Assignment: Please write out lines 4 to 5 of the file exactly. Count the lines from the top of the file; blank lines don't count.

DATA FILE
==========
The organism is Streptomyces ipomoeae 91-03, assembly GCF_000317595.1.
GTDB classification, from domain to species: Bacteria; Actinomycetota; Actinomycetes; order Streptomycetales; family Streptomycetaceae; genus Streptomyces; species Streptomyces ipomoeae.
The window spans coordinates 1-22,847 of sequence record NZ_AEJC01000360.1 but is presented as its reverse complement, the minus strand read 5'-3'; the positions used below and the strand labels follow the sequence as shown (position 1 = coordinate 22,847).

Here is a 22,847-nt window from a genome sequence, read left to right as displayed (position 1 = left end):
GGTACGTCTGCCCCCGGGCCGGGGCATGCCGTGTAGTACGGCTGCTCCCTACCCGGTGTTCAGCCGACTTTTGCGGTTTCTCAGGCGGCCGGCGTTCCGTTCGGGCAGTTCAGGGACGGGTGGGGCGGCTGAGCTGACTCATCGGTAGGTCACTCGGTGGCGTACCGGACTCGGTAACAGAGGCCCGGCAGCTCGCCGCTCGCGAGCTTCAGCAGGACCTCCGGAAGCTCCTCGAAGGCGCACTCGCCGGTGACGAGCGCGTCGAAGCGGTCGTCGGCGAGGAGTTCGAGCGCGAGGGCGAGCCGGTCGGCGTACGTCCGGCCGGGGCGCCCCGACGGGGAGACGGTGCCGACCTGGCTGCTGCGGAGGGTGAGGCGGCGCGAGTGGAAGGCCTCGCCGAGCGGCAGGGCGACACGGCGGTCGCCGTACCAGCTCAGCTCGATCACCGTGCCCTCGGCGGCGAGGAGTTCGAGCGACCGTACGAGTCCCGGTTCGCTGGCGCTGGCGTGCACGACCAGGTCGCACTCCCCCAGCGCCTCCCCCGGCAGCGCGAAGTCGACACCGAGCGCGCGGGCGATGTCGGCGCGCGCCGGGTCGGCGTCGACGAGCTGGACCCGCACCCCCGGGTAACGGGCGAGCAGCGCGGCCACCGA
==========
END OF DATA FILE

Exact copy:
Here is a 22,847-nt window from a genome sequence, read left to right as displayed (position 1 = left end):
GGTACGTCTGCCCCCGGGCCGGGGCATGCCGTGTAGTACGGCTGCTCCCTACCCGGTGTTCAGCCGACTTTTGCGGTTTCTCAGGCGGCCGGCGTTCCGTTCGGGCAGTTCAGGGACGGGTGGGGCGGCTGAGCTGACTCATCGGTAGGTCACTCGGTGGCGTACCGGACTCGGTAACAGAGGCCCGGCAGCTCGCCGCTCGCGAGCTTCAGCAGGACCTCCGGAAGCTCCTCGAAGGCGCACTCGCCGGTGACGAGCGCGTCGAAGCGGTCGTCGGCGAGGAGTTCGAGCGCGAGGGCGAGCCGGTCGGCGTACGTCCGGCCGGGGCGCCCCGACGGGGAGACGGTGCCGACCTGGCTGCTGCGGAGGGTGAGGCGGCGCGAGTGGAAGGCCTCGCCGAGCGGCAGGGCGACACGGCGGTCGCCGTACCAGCTCAGCTCGATCACCGTGCCCTCGGCGGCGAGGAGTTCGAGCGACCGTACGAGTCCCGGTTCGCTGGCGCTGGCGTGCACGACCAGGTCGCACTCCCCCAGCGCCTCCCCCGGCAGCGCGAAGTCGACACCGAGCGCGCGGGCGATGTCGGCGCGCGCCGGGTCGGCGTCGACGAGCTGGACCCGCACCCCCGGGTAACGGGCGAGCAGCGCGGCCACCGA